Jeremiah 47:2
Thus said the LORD; Behold, waters rise up out of the north, and shall be an overflowing flood, and shall overflow the land, and all that is therein; the city, and them that dwell therein: then the men shall cry, and all the inhabitants of the land shall howl.
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EXPOSITORY (ENGLISH BIBLE)
(2) Behold, waters rise up out of the north.—The reference to the north indicates that the invasion which the prophet contemplates is that of Nebuchadnezzar, not of Pharaoh-necho. For the metaphor of the overflowing river see Jeremiah 46:7; Isaiah 8:7. For “the land and all that is therein” read, as in the margin, “the land and the fulness thereof.”

Jeremiah 47:2-3. Behold, waters rise out of the north — Waters sometimes signify multitudes of people and nations, Revelation 17:15; sometimes great and threatening calamities, Psalm 69:1, these waters mean both. By the north, in this prophecy, the country of the Chaldeans is intended, from whence it is here foretold an army should come and overflow the land like a deluge, spreading devastation and destruction everywhere. At the noise of the stamping, &c. — The word שׁעשׂת, here rendered stamping, occurs nowhere else in the Hebrew Scriptures. The LXX. render it, ορμης, impetus, force, rushing along: the Syriac and Chaldee, by words that respectively denote a progressive motion. “But Grotius,” says Blaney, “seems to have expressed it most happily, who has rendered מקול שׁעשׂת, a quadrupedante sono: having in view, no doubt, that line of Virgil, Æn. 8:596.

Quadrupedante putrem sonitu quatit ungula campum.

We may therefore render it, At the galloping sound, or, at the sound of the galloping,” of the hoofs of his strong horses — Hebrew, אביריז, of his mighty ones; namely, horses. At the rushing of his chariots, the rumbling of his wheels — Blaney unites these two particulars in one, and reads, “At the rattling of the multitude of his wheels as he drove along.” The fathers shall not look back to their children — To provide for their safety, or so much as to see what becomes of them; for feebleness of hands — Their bodily vigour being dissolved, or relaxed, through the impression made by fear on their minds, which shall be such as to incapacitate them from exerting their strength to any efficacious purpose.47:1-7 The calamities of the Philistines. - The Philistines had always been enemies to Israel; but the Chaldean army shall overflow their land like a deluge. Those whom God will spoil, must be spoiled. For when the Lord intends to destroy the wicked, he will cut off every helper. So deplorable are the desolations of war, that the blessings of peace are most desirable. But we must submit to His appointments who ordains all in perfect wisdom and justice.Waters rise up - A metaphor for the assembling of an army (compare the marginal references).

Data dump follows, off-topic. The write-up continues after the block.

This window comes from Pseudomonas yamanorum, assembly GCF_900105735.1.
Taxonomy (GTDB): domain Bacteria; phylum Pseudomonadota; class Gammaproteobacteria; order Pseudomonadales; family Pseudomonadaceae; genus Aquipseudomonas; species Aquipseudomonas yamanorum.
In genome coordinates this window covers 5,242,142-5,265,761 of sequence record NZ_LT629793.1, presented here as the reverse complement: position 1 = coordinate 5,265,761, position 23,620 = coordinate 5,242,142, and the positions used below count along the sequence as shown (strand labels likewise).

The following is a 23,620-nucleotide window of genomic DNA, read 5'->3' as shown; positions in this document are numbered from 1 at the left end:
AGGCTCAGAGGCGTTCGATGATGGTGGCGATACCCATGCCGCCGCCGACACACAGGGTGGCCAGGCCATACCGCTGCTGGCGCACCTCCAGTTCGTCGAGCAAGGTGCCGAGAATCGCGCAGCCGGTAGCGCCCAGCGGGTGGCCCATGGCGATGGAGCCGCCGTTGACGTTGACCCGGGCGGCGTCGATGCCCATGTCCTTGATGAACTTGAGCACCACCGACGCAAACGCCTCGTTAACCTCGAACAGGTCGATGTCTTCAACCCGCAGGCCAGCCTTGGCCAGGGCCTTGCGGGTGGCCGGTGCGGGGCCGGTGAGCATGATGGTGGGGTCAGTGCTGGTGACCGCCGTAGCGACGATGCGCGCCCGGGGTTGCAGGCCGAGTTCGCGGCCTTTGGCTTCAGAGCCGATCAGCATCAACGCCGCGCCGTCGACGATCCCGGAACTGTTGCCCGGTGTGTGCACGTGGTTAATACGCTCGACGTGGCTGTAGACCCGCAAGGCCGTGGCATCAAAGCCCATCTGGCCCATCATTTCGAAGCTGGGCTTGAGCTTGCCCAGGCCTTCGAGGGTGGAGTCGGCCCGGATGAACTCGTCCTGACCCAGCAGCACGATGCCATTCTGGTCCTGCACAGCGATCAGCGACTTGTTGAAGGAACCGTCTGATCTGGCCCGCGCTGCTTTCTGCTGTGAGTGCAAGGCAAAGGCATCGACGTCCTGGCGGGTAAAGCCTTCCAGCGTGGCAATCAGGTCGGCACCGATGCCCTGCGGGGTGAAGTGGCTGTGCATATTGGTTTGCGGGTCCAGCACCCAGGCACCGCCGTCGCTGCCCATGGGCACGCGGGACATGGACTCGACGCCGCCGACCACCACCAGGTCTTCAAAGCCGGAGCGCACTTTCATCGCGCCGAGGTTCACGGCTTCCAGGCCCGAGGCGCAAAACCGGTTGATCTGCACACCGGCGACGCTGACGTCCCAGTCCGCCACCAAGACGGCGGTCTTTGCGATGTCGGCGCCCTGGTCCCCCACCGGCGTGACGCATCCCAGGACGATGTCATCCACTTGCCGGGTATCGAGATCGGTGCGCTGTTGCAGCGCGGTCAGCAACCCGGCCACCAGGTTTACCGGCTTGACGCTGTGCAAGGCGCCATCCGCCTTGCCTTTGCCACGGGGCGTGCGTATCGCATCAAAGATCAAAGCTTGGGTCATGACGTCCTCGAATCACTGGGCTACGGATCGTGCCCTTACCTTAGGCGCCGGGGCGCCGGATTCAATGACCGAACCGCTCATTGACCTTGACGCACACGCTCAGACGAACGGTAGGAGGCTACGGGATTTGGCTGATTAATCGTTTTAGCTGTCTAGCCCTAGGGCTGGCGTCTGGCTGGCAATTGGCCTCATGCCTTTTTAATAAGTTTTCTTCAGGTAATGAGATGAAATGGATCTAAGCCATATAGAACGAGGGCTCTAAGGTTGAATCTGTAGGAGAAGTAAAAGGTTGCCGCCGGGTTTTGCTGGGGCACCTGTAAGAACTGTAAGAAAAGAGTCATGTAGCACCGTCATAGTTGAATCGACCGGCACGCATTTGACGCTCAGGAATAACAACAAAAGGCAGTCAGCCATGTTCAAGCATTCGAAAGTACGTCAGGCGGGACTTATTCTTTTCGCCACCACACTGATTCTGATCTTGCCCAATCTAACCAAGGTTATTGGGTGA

Out of the north - The Chaldaean army must cross the Euphrates at Carchemish.

An overflowing flood - Or, "torrent." To understand the metaphors of the Bible we must keep the natural phenomena of the country in mind. In Palestine rivers are torrents, dashing furiously along in the rainy seasons, and dry, or nearly so, in the summer.

All that is therein - The marginal rendering contrasts the wealth of Egypt, which forms its fullness, and the inhabitants.

2. waters—(Isa 8:7). The Chaldeans from the north are compared to the overwhelming waters of their own Euphrates. The smiting of Gaza was to be only the prelude of a greater disaster to the Philistines. Nebuzara-dan was left by Nebuchadnezzar, after he had taken Jerusalem, to subdue the rest of the adjoining cities and country. Calamities and afflictions are often in Scripture set out under the notion of waters; and as the miseries of Egypt were set out by the overflowings of their great river Nilus, so the calamities of the Philistines are expressed by the overflowings of the great river Euphrates; these miseries coming upon them by the Chaldeans, which were a northern people, their waters are said to